Tuesday, August 22, 2006

Something to think about

Set your DVRs (what's TiVo?) tonight for 1:15am on the Sundance Channel. If you've never seen "The Gift" (I haven't) then do so now. In fact, do a little prep work and read this article from this month's issue of the letter to the editor of the New York Times. For whatever reason, my last two visits to the Pines have coincided with some news story about reckless sexual behavior.

As sorry as I may feel for the countless people who are contracting HIV at this very moment, I am also impossibly fed up with a culture that continues to fuel self destructive behavior. In this month's Advocate the topic of bareback sex parties is addressed and the promoters of these parties are "exposed" in a half-assed attempt at muckracking. Long story short, the party promoters are not holding a gun to anyone's head. They're not pedaling death, they're making money off sex the same way Michael Lucas, a hero of sorts in Chelsea, is. No one attacks Falcon Studios or the other porn houses for promoting a culture of loose sexual conduct. So why should the average Joe, with a room or two to spare in his home, not make a buck off the losers who are going to drop their pants either in a parking lot, the dunes in the Pines or a bathroom at a club?

The lack of accountability in our community for our actions is killing us. To call sex party promoters peddalers of death is a call for the endictment of all gay media outlets -- all of whom are complicit in promoting a sex-obsessed culture that accepts drug use and other self-destructive behavior as par for the course of being gay.

People, no one can be responsible for your actions but you. The same way I blasted a 29 year old crack-addicted mother of five in a previous post I am blasting stupid gay men who think its their right to screw every other man under the sun while "praying for a cure for AIDS." I'm praying for a cold shower to fall over these hypocrites -- you're free to do whatever you want but the AIDS crisis now is a moral dilemma. We know how to prevent the disease and once we find a cure we're only going to create another illness to wipe us off the face of the earth. What's the point then?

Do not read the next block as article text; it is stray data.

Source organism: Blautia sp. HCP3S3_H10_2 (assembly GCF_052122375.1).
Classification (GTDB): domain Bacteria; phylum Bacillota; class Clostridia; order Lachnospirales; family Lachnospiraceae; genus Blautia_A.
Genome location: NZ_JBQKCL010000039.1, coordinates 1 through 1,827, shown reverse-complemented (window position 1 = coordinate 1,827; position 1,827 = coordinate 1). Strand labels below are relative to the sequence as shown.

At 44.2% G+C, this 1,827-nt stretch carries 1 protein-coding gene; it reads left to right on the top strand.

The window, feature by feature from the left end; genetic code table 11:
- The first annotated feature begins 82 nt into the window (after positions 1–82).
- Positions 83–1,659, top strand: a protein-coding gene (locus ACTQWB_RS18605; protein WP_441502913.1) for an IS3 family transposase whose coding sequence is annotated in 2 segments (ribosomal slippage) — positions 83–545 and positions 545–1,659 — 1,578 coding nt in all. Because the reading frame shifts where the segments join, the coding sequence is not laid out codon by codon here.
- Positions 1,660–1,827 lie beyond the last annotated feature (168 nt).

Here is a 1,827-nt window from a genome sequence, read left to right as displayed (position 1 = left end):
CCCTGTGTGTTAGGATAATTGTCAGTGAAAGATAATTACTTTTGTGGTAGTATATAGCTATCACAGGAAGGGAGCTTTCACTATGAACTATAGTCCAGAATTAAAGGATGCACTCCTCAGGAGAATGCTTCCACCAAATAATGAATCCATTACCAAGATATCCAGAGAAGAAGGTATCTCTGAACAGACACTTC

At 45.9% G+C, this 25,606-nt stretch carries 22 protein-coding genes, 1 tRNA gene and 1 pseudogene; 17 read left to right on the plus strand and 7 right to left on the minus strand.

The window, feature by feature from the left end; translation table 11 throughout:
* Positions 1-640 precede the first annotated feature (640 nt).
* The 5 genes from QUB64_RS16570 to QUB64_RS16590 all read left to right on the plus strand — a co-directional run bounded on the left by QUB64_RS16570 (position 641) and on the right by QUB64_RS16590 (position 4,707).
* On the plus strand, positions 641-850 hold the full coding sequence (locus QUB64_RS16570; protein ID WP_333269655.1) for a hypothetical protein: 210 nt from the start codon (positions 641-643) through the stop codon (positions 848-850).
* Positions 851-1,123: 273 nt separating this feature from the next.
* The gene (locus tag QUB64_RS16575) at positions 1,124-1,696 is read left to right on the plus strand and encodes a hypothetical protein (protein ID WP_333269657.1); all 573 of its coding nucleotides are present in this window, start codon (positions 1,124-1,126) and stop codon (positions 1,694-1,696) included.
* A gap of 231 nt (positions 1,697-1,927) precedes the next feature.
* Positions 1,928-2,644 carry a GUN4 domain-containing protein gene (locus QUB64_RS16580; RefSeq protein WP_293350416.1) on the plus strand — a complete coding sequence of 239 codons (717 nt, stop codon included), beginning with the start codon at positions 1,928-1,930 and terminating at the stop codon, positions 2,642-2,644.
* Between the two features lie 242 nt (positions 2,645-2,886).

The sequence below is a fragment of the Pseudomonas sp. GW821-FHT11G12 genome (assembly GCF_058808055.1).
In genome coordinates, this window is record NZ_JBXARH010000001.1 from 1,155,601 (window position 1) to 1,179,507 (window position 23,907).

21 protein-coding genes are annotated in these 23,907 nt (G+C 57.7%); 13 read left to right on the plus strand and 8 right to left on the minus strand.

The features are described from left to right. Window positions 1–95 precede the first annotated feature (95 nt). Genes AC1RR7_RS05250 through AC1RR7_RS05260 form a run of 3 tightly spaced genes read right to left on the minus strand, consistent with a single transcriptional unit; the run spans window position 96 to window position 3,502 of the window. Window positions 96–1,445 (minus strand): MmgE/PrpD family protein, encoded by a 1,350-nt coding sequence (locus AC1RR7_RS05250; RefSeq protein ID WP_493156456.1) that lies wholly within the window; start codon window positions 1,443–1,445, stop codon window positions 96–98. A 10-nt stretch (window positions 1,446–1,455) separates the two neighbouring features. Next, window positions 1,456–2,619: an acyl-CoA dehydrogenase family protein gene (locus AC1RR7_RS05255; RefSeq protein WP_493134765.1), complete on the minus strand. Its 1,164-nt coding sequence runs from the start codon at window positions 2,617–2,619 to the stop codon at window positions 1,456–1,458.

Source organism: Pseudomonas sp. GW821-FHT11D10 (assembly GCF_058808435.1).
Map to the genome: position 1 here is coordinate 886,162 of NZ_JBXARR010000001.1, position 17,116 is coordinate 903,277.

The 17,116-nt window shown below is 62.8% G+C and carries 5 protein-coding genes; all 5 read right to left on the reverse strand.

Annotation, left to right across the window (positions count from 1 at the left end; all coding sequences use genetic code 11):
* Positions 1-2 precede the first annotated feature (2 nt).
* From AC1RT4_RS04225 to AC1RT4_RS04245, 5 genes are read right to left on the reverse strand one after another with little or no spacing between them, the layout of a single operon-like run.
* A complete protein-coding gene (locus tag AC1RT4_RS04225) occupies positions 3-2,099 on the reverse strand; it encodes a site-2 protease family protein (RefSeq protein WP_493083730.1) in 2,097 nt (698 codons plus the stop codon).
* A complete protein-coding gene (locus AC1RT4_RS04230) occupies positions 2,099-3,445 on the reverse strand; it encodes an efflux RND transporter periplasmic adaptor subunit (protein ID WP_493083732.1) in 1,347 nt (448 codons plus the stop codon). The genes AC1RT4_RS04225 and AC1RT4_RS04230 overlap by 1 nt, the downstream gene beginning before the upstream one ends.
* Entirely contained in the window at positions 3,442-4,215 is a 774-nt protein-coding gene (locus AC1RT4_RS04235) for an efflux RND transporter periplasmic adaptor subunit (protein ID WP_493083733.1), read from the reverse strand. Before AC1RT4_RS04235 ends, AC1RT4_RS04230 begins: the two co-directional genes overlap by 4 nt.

Jean Lafitte said...

I'm appalled by this, but it doesn't surprise me. Young HIV-neg men, young enough to have known of AIDS all their lives, seeking to get "the gift" of infection from HIV-pos men, is a symptom of a sickness in our gay culture we just must address.

20 years ago I trained as an AIDS Hotline counselor for Aids Project Los Angeles. We were told of APLA clients reporting how they'd get approached in a bar by a guy who said he thought their Kaposi's Sarcoma lesions were sexy. The 20 of us in that class were some pretty tough birds, but that was the only thing in the whole training course that shocked every one of us.

It's many things. It's survivors' guilt, for some older people. Why should I live when my friends have died? But for the youngsters, they've absorbed a culture in love with its own victimhood, and what greater victimization is there than death? It's thrilling to think of yourself as the brave but doomed hero fighting a magnificent but futile fight against inevitable death, seen as transcendence in glorious defeat. That you've invited this fight to the death upon yourself be seeking out infection is horribly sick and perverted, but the mind's capacity for self-deception takes care of that.

Jean Lafitte said...

Addendum: Excuse me, I misremembered. The story was not that the guy with visible KS lesions was told his lesions were sexy. He was told that they were cute.

Somehow, that's worse. Shudderingly worse.

GRT said...

Interesting post.

Maybe some day there could be a discussion about "obsession." A person might have a high interest in sex without it being an obsession.

"Obsession" has a lot of ancillary baggage which allows a reader to read something into it which a writer might not wish to convey.

If we all possessed the same level of sexual urgency (from non-urgent to NOW!!!), we might be able to use words which have multiple variations with precision. That situation probably doesn't exist.

Splitting hairs?

Regardless of the above, your point that there is, and has always been, a compelling need for responsibility in sexual activity is 100% valid.